Gatsby, like many characters in literature, is obsessed with controlling time. Having dated Daisy in the past, Gatsby not only wants to marry her, he needs her to say that she never loved Tom Buchannan at all as if he can erase the past five years. In fact, in Gatsby’s dream, the glimmering green light in the distance is, to quote Nick:
“Go to Louisville and be married from her house – just as if it were five years ago.“
To which Nick’s response to this idea,
“You can’t repeat the past”
And then Gatsby utters his most famous line,
“Can’t repeat the past? Why of course I can”
Gatsby believes that the key to a beautiful future is a perfect restoration of the beautiful past. However, no amount of money can ever buy back the years gone by, and it’s the unstoppable marching of time, the green light symbolic of his driven ambition to win the heart of his former lover, that guides him towards his inevitable death. We naturally live by suggestion, not calculation. Societies and economies don’t change like machines that function according to known laws. They are more like dreams, which come and go for reasons the dreamer can’t perceive. Over the course of time, as in the era that Fitzgerald portrays and Luhrmann helps translate to a modern audience, the world that has been created by the dream turns out to be an illusion.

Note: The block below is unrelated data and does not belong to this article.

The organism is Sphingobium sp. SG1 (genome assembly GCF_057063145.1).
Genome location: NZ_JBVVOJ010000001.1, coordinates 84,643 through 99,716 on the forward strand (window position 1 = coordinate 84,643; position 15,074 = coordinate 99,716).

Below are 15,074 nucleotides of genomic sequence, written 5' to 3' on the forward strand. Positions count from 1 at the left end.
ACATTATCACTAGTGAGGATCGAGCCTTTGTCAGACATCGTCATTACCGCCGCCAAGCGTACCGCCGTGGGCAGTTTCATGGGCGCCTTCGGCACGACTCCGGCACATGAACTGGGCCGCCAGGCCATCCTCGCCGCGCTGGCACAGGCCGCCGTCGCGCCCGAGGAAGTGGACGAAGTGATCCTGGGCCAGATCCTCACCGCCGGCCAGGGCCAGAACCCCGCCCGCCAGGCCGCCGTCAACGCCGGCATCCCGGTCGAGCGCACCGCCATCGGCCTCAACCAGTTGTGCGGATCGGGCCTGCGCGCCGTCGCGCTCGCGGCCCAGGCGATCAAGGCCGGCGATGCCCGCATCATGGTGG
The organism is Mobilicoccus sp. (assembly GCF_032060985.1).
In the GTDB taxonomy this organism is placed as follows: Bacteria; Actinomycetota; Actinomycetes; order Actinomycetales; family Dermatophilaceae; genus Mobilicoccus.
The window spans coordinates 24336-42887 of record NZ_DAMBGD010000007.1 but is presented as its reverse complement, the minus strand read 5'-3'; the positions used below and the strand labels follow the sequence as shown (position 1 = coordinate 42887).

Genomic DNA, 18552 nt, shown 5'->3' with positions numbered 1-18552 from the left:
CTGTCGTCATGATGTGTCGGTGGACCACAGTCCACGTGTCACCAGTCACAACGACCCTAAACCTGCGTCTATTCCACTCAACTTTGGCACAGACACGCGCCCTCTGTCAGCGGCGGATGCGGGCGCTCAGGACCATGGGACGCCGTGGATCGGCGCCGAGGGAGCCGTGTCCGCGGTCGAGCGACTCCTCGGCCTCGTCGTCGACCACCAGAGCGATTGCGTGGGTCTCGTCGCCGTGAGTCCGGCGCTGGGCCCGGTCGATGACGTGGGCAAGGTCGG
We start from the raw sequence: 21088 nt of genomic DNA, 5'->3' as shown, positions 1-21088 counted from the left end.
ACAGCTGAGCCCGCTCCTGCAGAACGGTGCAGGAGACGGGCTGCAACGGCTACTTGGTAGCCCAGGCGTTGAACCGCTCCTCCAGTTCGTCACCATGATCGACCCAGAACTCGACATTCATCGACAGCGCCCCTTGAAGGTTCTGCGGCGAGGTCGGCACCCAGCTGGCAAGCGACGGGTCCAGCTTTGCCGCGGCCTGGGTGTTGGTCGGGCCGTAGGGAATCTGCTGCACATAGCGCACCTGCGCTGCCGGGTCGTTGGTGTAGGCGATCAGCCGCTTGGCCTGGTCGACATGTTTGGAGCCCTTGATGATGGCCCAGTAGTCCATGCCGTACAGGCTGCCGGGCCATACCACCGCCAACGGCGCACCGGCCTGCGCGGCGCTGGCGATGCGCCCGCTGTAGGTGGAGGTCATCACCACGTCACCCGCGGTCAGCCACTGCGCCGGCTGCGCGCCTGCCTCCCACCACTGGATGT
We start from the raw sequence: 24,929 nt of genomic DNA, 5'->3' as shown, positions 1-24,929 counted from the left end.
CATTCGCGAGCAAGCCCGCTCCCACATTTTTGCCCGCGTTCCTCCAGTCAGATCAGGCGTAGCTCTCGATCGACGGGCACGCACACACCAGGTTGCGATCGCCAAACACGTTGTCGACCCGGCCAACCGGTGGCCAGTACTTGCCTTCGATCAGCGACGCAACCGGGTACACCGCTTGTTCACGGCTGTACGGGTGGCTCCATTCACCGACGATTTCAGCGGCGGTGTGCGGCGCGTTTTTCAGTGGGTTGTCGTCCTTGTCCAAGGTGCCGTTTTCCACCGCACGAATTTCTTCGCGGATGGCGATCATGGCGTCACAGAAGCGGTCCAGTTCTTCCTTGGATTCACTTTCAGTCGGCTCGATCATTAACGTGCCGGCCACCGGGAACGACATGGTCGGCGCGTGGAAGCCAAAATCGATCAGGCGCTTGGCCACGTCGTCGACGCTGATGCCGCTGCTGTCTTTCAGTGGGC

To the attentive viewer, this grand illusion that Gatsby presents can be seen all throughout the film. In fact, almost immediately after we’re introduced to Gatsby, it’s apparent to both the audience and protagonist, Nick Carraway, that something feels off about him. In the scene where Gatsby picks up Nick in his famous yellow car to go out to lunch, DiCaprio excellently portrays Gatsby’s grandiosity and studied charm. However, beneath it lies a sadness that is ever-present and readable in his every nuanced expression. Luhrmann exaggerates everything in this scene, and with Gatsby, who is speaking almost as quickly as he is driving, this nervousness is particularly notable. His speech matches that of the novel, and while Nick finds his autobiography doubtful, Gatsby hastily assures him that he is about to meet Meyer Wolfsheim,
“One of New York’s most distinguished businessmen”
Who will New Vouch for [his] good character”